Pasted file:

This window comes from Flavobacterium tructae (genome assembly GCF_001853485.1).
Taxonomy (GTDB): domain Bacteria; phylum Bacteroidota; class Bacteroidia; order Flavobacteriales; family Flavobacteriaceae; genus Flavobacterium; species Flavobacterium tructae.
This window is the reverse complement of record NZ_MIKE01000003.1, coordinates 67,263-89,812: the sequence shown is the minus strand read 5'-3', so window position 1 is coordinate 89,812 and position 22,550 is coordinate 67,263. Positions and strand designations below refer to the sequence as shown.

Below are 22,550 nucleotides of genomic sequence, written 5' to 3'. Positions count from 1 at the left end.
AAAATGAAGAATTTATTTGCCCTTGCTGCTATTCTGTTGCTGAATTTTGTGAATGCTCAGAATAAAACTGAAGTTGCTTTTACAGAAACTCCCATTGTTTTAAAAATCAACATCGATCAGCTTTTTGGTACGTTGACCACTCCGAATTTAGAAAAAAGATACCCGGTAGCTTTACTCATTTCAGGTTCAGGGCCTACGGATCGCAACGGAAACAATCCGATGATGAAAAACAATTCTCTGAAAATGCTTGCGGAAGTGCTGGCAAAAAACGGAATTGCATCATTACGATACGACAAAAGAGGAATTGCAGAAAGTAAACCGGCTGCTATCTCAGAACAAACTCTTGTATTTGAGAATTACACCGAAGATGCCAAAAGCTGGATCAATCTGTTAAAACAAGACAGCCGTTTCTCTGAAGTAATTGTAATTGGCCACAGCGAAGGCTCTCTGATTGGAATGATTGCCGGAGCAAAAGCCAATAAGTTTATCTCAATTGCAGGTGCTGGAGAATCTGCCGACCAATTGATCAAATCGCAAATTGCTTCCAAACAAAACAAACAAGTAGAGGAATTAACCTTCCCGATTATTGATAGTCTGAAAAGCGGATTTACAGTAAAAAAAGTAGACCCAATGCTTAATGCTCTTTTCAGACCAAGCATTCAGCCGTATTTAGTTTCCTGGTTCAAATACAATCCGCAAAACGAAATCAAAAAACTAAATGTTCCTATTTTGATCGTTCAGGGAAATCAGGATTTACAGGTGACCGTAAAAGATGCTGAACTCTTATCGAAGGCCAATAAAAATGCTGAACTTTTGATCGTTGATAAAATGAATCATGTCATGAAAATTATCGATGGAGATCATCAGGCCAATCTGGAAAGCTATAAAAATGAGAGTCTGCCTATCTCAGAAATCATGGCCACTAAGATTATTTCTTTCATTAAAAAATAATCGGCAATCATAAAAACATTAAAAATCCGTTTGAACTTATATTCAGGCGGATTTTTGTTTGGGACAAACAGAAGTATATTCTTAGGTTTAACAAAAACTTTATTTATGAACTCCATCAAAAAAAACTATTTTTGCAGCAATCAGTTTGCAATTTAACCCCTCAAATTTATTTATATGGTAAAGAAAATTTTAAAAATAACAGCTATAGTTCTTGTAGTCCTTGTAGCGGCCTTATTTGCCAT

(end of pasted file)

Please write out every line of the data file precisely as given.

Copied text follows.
This window comes from Flavobacterium tructae (genome assembly GCF_001853485.1).
Taxonomy (GTDB): domain Bacteria; phylum Bacteroidota; class Bacteroidia; order Flavobacteriales; family Flavobacteriaceae; genus Flavobacterium; species Flavobacterium tructae.
This window is the reverse complement of record NZ_MIKE01000003.1, coordinates 67,263-89,812: the sequence shown is the minus strand read 5'-3', so window position 1 is coordinate 89,812 and position 22,550 is coordinate 67,263. Positions and strand designations below refer to the sequence as shown.

Below are 22,550 nucleotides of genomic sequence, written 5' to 3'. Positions count from 1 at the left end.
AAAATGAAGAATTTATTTGCCCTTGCTGCTATTCTGTTGCTGAATTTTGTGAATGCTCAGAATAAAACTGAAGTTGCTTTTACAGAAACTCCCATTGTTTTAAAAATCAACATCGATCAGCTTTTTGGTACGTTGACCACTCCGAATTTAGAAAAAAGATACCCGGTAGCTTTACTCATTTCAGGTTCAGGGCCTACGGATCGCAACGGAAACAATCCGATGATGAAAAACAATTCTCTGAAAATGCTTGCGGAAGTGCTGGCAAAAAACGGAATTGCATCATTACGATACGACAAAAGAGGAATTGCAGAAAGTAAACCGGCTGCTATCTCAGAACAAACTCTTGTATTTGAGAATTACACCGAAGATGCCAAAAGCTGGATCAATCTGTTAAAACAAGACAGCCGTTTCTCTGAAGTAATTGTAATTGGCCACAGCGAAGGCTCTCTGATTGGAATGATTGCCGGAGCAAAAGCCAATAAGTTTATCTCAATTGCAGGTGCTGGAGAATCTGCCGACCAATTGATCAAATCGCAAATTGCTTCCAAACAAAACAAACAAGTAGAGGAATTAACCTTCCCGATTATTGATAGTCTGAAAAGCGGATTTACAGTAAAAAAAGTAGACCCAATGCTTAATGCTCTTTTCAGACCAAGCATTCAGCCGTATTTAGTTTCCTGGTTCAAATACAATCCGCAAAACGAAATCAAAAAACTAAATGTTCCTATTTTGATCGTTCAGGGAAATCAGGATTTACAGGTGACCGTAAAAGATGCTGAACTCTTATCGAAGGCCAATAAAAATGCTGAACTTTTGATCGTTGATAAAATGAATCATGTCATGAAAATTATCGATGGAGATCATCAGGCCAATCTGGAAAGCTATAAAAATGAGAGTCTGCCTATCTCAGAAATCATGGCCACTAAGATTATTTCTTTCATTAAAAAATAATCGGCAATCATAAAAACATTAAAAATCCGTTTGAACTTATATTCAGGCGGATTTTTGTTTGGGACAAACAGAAGTATATTCTTAGGTTTAACAAAAACTTTATTTATGAACTCCATCAAAAAAAACTATTTTTGCAGCAATCAGTTTGCAATTTAACCCCTCAAATTTATTTATATGGTAAAGAAAATTTTAAAAATAACAGCTATAGTTCTTGTAGTCCTTGTAGCGGCCTTATTTGCCAT